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Biology LibreTexts

15.12B: Scarlet Fever

  • Page ID
    12268
  • Learning Objectives

    • Describe the bacterium Streptococcus pyogenes that causes scarlet fever

    A Bacteriophage Hitchhiker

    Scarlet fever is an infectious disease which most commonly affects 4-8 year-old children. Symptoms include sore throat, fever, and a characteristic red rash. It is usually spread by inhalation. There is no vaccine, but the disease is effectively treated with antibiotics. Scarlet fever is caused by an erythrogenic toxin, a substance produced by the bacterium Streptococcus pyogenes (group A strep. ) when it is infected by a certain bacteriophage.

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    Figure: Scarlet Fever: The rosy cheeks and white area around the mouth are typical symptoms of scarlet fever.

    Scarlet fever is caused by secretion of pyrogenic (fever inducing) exotoxins by the infected Streptococcus. Exotoxin A (speA) is probably the best studied of these toxins. It is carried by the bacteriophage T12, which integrates into the Streptococcal genome, from where the toxin is transcribed.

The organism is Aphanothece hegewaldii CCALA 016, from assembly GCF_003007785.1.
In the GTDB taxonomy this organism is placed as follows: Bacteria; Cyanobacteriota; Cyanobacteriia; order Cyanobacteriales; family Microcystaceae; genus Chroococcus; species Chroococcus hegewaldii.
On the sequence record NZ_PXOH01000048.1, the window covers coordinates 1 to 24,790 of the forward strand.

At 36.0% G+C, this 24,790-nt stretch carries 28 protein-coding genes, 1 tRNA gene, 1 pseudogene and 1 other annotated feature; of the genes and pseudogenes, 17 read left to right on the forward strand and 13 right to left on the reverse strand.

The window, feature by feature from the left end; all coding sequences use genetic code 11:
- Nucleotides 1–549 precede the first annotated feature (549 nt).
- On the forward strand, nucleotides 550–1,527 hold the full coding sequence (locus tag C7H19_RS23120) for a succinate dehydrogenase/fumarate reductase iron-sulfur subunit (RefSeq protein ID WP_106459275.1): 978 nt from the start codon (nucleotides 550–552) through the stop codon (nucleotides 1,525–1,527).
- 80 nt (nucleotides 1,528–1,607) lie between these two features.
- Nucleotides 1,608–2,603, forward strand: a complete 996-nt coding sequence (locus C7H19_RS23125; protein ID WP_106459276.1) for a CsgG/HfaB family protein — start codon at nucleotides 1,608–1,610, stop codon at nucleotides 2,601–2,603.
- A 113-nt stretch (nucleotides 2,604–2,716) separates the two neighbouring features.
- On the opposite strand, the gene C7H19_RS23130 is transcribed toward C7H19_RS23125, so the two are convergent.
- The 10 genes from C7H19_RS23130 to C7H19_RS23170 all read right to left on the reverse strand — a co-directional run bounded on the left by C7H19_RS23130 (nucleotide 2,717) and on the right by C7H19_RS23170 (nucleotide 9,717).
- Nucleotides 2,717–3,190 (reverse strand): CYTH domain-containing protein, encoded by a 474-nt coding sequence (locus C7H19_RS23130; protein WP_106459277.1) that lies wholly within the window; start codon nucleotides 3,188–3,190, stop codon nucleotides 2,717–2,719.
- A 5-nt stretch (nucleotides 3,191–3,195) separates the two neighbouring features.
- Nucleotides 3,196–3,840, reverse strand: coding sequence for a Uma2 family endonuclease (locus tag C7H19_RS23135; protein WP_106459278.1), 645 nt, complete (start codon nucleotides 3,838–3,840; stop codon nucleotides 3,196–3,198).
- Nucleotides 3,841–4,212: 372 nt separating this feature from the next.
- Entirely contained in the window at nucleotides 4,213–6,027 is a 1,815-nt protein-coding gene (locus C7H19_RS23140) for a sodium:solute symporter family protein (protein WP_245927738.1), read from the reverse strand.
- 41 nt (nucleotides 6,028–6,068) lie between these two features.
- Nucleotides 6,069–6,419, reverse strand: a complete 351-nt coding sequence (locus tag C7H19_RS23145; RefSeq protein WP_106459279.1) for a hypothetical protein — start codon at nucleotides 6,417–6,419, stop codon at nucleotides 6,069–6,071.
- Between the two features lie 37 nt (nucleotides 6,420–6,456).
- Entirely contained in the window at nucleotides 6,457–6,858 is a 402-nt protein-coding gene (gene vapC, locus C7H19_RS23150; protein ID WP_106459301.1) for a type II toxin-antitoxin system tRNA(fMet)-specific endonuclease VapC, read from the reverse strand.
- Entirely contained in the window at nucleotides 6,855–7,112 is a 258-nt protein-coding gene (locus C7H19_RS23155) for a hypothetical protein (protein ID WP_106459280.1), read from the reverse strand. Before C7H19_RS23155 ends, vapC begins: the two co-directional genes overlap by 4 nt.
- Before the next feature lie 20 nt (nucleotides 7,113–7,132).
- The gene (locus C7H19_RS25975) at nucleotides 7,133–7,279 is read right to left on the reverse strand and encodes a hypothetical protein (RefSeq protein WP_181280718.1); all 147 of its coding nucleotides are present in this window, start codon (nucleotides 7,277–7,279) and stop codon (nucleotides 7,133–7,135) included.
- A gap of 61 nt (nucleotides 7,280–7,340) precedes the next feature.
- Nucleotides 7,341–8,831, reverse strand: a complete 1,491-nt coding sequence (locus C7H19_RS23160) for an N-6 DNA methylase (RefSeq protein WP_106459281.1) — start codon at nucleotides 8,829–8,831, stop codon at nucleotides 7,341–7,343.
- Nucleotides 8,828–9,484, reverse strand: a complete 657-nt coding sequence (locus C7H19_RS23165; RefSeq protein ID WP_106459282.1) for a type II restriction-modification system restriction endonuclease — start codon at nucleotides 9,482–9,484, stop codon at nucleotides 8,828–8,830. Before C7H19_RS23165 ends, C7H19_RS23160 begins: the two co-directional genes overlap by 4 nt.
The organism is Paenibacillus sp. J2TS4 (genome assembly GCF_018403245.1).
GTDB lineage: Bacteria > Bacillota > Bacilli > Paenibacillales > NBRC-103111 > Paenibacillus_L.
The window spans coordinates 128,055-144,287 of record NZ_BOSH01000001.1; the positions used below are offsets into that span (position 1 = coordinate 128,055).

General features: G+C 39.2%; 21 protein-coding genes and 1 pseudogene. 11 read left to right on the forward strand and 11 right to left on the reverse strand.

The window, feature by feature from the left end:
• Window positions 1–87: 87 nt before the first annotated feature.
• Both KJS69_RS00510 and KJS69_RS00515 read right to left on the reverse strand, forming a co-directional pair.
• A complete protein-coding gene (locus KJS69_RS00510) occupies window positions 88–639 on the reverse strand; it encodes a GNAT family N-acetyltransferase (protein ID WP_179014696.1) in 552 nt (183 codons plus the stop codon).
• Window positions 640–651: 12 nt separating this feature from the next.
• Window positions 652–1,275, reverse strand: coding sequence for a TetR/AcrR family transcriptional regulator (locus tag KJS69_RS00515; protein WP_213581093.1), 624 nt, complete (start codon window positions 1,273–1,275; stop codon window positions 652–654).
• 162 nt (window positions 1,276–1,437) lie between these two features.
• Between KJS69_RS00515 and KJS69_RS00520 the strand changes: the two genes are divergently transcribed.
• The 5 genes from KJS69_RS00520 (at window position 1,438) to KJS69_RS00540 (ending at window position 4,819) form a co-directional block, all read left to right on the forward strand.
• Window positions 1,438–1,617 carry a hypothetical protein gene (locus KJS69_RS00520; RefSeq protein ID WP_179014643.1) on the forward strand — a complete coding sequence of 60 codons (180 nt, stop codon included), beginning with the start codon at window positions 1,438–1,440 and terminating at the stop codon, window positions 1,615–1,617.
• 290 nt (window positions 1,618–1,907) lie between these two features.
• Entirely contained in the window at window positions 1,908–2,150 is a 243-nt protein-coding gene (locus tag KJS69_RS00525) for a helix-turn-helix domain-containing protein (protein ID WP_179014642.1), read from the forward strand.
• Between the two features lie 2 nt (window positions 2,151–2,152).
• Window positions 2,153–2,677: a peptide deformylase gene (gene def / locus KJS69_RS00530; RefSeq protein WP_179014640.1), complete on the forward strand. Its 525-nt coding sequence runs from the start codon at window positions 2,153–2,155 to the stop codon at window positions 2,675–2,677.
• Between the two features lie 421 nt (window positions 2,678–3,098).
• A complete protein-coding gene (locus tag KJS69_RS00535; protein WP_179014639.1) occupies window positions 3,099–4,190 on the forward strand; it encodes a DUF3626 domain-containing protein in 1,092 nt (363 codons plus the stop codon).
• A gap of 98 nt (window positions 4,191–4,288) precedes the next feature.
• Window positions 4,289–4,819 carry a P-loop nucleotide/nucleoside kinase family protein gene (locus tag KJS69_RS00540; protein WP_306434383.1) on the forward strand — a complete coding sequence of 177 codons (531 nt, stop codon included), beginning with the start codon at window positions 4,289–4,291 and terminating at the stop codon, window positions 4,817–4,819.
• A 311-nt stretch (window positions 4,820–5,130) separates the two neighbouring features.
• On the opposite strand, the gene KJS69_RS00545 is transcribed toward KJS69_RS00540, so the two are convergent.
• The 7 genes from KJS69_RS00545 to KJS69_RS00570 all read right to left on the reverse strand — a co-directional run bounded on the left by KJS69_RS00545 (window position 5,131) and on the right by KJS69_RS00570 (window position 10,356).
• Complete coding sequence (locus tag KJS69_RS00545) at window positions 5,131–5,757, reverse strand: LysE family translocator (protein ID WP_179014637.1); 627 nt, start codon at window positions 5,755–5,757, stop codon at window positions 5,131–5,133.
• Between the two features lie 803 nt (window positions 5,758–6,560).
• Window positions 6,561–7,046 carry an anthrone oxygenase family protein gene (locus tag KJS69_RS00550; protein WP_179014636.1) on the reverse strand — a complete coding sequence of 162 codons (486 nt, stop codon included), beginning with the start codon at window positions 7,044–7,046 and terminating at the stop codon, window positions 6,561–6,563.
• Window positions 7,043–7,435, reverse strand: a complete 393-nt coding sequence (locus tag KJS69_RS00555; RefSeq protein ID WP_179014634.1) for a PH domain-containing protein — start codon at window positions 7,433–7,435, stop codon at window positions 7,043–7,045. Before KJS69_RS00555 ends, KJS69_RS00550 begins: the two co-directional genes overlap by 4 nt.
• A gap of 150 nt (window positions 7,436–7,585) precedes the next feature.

The phage itself integrates into a serine tRNA gene on the chromosome. The T12 virus itself has not been placed into a taxon by the International Committee on Taxonomy of Viruses. It has a double stranded DNA genome; on morphological grounds it appears to be a member of the Siphoviridae. The speA gene was cloned and sequenced in 1986. It is 753 base pairs in length and encodes a 29.244 kiloDalton (kDa) protein. The protein contains a putative 30 amino acid signal peptide. Removal of the signal sequence gives a predicted molecular weight of 25.787 (kDa) for the secreted protein. Both a promoter and a ribosome-binding site (Shine-Dalgarno sequence) are present upstream of the gene. A transcriptional terminator is located 69 bases downstream from the translational termination codon. The carboxy terminal portion of the protein exhibits extensive homology with the carboxy terminus of Staphylococcus aureus enterotoxins B and C1. Streptococcal phages other than T12 may also carry the speA gene.

    Key Points

    • Scarlet fever usually affects children. Historically, it had devastating effects.
    • While antibiotics are effective against scarlet fever, the illness is actually caused by a bacteriophage infecting Streptococcus that has infected a person.
    • The bacteriophage T12 inserts into the genome of Streptococcus. This leads to the expression of an exotoxin, which causes scarlet fever.

    Key Terms

    • scarlet fever: a streptococcal infection, mainly occurring among children, and characterized by a red skin rash, sore throat and fever
    • Shine-Dalgarno sequence: A ribosomal binding site in the mRNA of prokaryotes.
    • exotoxin: Any toxin secreted by a microorganism into the surrounding environment.
    • enterotoxin: Any of several toxins produced by intestinal bacteria